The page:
Monday, January 09, 2006


Stats watch

Back at the end of September, sacamano and I (and a few others) had a protracted and somewhat pissy discussion about whether more powerplays means more goal scoring. Intuitively, the answer is "Of course!". Tom Benjamin reminded us that it's not that simple, because while the PP team has a much better chance of scoring, the SH team has a much worse chance of scoring, and it evens things out to a great extent (if not entirely).

Anyway, here's some sa-tistics, as of Thursday or Friday. Goal info is from; "time" info is from Special teams scoring includes all PP and SH goals. Also, apparently empty net goals scored on the PP or SH are not counted at special teams goals, as they don't seem to be double-counted in the stats I reviewed.


What does it all mean? I dunno.

In terms of frequency, it's actually even strength scoring that's up a lot, not special teams scoring. However, in raw numbers, that's almost completely offset by the reduced time of even strength play.

You could attribute this increase in ES scoring frequency to all sorts of things. The smaller goalie equipment; no red line; a successful reduction in obstruction; the icing disincentive, etc.. I really don't know.

The special teams scoring frequency is up only slightly (8:01 from 8:42). Your intuitive explanation for this increase might be the increased number of 5-on-3 PPs. If so, you are absolutely right.

Last season (1230 games), there were a total of 154 goals scored on 5-on-3. This season, through 603 games, there were 178 goals scored 5-on-3. If you use the "old" 5-on-3 scoring pace (75 goals to date), and update the numbers above (basically, just reducing the # of special teams goals by 103), the special teams scoring frequency becomes one goal every 8:38: virtually identical to last season.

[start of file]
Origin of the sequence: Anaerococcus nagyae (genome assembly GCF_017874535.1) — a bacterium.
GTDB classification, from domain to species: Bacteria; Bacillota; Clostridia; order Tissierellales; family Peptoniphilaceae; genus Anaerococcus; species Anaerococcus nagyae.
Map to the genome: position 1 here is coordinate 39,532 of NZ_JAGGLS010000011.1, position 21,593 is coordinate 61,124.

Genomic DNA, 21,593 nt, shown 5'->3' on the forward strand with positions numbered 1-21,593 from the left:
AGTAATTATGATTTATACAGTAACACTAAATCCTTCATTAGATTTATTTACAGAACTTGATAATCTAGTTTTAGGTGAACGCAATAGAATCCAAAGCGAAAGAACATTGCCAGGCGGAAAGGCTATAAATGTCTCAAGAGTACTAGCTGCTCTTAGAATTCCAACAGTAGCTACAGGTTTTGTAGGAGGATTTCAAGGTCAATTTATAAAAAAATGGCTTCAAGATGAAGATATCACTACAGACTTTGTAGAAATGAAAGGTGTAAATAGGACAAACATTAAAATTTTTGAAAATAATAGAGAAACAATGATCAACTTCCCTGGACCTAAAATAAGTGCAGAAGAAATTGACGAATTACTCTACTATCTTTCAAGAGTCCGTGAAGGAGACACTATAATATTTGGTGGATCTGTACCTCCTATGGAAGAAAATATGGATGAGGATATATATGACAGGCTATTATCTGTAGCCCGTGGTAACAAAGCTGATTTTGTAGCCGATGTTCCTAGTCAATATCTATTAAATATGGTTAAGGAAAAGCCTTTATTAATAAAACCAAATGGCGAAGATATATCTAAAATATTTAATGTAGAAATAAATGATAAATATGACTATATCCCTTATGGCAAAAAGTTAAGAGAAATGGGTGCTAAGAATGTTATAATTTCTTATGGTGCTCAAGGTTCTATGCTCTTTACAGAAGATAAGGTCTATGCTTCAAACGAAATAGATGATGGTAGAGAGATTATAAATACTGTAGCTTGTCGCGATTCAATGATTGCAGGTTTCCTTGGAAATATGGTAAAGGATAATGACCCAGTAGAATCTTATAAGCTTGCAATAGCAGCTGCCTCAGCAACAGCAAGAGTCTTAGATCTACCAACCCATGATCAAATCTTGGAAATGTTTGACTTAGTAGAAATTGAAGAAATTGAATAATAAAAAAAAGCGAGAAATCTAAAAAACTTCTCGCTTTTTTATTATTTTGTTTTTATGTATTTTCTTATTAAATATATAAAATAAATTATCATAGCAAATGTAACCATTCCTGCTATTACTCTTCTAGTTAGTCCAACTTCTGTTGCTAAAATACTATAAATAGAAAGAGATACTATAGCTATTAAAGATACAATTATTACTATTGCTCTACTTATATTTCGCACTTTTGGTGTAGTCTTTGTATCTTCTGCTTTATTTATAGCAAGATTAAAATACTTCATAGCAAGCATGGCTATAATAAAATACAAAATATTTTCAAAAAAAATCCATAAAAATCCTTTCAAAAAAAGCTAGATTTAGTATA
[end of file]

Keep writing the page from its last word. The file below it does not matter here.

Let's assume that since we've shown that NON-5-on-3 PP success has remained constant from last season, then 5-on-3 PP success has as well; I think this is reasonable (until Mudcrutch posts "Time of 5-on-3" data...). The increase of 1.03 goals per game this season is a result of the following:
How much would scoring be up this season if PP and ES time broke down the same as last season (and thus, if the raw number of special teams goals was the same as last season)? Scoring would be up by 0.49 GPG instead of 1.03 GPG.

OK, now go ahead and rip my assumptions and calculations to shreds...


Verrrry interesting. I had been wondering about ES scoring rates this year vs last year, but hadn't found them anywhere.

I'd guess that the .49 gpg extra we've been getting that comes outside of the ST playing time is mostly the product of rebounds scored by players infront of the net who are this year alot less encumbered by the defence.

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